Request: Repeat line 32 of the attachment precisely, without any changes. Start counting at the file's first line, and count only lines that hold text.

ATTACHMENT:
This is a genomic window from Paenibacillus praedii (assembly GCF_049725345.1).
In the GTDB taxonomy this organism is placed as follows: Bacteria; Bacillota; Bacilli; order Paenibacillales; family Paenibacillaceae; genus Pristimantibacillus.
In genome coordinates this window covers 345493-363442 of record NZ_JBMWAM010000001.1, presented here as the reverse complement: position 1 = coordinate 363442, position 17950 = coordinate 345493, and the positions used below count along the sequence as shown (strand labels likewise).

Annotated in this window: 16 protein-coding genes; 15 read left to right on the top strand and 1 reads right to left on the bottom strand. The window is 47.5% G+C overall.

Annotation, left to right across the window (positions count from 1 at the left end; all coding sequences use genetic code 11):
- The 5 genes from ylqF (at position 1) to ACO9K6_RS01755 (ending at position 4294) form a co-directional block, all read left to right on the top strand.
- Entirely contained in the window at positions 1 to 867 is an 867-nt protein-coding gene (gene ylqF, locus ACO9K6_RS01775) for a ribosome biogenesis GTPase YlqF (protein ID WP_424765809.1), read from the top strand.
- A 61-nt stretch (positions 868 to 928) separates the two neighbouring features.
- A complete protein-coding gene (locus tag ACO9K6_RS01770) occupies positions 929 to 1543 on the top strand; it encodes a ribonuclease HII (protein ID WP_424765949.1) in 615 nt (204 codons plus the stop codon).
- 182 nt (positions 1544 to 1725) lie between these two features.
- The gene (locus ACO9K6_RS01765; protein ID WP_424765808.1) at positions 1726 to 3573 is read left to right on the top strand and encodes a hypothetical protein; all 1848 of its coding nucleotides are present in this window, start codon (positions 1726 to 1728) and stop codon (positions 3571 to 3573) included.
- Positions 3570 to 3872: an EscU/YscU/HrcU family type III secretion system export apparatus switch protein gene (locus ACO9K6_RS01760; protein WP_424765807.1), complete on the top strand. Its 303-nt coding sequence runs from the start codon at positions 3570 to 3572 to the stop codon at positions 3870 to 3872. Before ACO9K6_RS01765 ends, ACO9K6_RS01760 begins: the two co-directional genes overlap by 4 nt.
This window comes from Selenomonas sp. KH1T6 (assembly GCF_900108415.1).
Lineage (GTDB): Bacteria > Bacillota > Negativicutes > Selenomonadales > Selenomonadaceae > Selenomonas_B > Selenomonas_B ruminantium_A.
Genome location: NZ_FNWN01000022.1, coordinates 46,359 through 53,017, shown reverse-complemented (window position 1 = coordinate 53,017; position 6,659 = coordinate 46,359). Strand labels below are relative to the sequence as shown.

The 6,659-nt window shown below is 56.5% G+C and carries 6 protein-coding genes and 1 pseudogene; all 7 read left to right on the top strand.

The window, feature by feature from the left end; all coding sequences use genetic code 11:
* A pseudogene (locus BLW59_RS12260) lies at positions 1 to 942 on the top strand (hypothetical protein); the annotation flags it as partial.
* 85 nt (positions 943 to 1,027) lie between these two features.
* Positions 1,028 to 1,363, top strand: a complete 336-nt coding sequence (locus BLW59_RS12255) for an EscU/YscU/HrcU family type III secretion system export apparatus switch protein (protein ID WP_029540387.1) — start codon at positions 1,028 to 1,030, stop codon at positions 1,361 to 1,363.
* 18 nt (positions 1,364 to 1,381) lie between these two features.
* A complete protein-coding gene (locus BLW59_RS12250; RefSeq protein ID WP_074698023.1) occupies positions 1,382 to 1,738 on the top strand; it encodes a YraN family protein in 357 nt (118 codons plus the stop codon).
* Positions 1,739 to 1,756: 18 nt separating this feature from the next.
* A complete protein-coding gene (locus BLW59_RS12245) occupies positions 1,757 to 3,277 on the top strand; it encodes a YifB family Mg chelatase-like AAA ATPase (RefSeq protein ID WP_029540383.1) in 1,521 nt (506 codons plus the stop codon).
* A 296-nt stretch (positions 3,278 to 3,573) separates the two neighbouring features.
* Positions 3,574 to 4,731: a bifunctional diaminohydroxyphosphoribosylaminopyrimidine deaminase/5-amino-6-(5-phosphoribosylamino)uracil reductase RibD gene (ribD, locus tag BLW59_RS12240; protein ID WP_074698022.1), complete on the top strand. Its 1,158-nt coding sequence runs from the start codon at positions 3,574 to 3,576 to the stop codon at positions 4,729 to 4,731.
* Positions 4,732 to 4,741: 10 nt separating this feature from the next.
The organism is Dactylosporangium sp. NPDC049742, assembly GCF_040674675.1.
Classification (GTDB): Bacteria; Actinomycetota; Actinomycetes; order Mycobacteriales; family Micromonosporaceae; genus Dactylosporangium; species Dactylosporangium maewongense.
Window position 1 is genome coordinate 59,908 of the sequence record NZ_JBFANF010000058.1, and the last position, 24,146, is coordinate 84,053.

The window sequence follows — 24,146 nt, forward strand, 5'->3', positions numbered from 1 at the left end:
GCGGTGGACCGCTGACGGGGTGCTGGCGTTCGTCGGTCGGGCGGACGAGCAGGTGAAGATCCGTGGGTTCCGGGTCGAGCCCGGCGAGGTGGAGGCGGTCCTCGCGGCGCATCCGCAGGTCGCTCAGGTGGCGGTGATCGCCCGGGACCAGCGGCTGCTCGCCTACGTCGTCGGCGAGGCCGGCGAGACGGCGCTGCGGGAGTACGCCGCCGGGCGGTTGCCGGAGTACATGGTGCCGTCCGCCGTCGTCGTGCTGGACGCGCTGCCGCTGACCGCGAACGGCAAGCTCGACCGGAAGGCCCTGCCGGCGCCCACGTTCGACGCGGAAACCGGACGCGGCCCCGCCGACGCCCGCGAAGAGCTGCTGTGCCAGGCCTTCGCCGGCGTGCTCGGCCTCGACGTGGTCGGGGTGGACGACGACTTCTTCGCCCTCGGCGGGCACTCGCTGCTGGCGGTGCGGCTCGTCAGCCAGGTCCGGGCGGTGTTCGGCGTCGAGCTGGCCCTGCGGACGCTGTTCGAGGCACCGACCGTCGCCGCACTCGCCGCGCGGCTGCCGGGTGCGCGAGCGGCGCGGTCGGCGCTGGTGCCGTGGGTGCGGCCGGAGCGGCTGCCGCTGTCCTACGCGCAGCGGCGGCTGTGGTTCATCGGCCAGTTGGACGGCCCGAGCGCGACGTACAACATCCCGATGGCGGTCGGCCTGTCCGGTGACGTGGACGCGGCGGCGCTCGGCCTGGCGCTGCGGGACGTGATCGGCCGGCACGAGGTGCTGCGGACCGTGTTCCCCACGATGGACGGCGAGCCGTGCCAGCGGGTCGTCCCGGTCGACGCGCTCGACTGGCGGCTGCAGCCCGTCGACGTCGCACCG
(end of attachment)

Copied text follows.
GCGGTGGACCGCTGACGGGGTGCTGGCGTTCGTCGGTCGGGCGGACGAGCAGGTGAAGATCCGTGGGTTCCGGGTCGAGCCCGGCGAGGTGGAGGCGGTCCTCGCGGCGCATCCGCAGGTCGCTCAGGTGGCGGTGATCGCCCGGGACCAGCGGCTGCTCGCCTACGTCGTCGGCGAGGCCGGCGAGACGGCGCTGCGGGAGTACGCCGCCGGGCGGTTGCCGGAGTACATGGTGCCGTCCGCCGTCGTCGTGCTGGACGCGCTGCCGCTGACCGCGAACGGCAAGCTCGACCGGAAGGCCCTGCCGGCGCCCACGTTCGACGCGGAAACCGGACGCGGCCCCGCCGACGCCCGCGAAGAGCTGCTGTGCCAGGCCTTCGCCGGCGTGCTCGGCCTCGACGTGGTCGGGGTGGACGACGACTTCTTCGCCCTCGGCGGGCACTCGCTGCTGGCGGTGCGGCTCGTCAGCCAGGTCCGGGCGGTGTTCGGCGTCGAGCTGGCCCTGCGGACGCTGTTCGAGGCACCGACCGTCGCCGCACTCGCCGCGCGGCTGCCGGGTGCGCGAGCGGCGCGGTCGGCGCTGGTGCCGTGGGTGCGGCCGGAGCGGCTGCCGCTGTCCTACGCGCAGCGGCGGCTGTGGTTCATCGGCCAGTTGGACGGCCCGAGCGCGACGTACAACATCCCGATGGCGGTCGGCCTGTCCGGTGACGTGGACGCGGCGGCGCTCGGCCTGGCGCTGCGGGACGTGATCGGCCGGCACGAGGTGCTGCGGACCGTGTTCCCCACGATGGACGGCGAGCCGTGCCAGCGGGTCGTCCCGGTCGACGCGCTCGACTGGCGGCTGCAGCCCGTCGACGTCGCACCG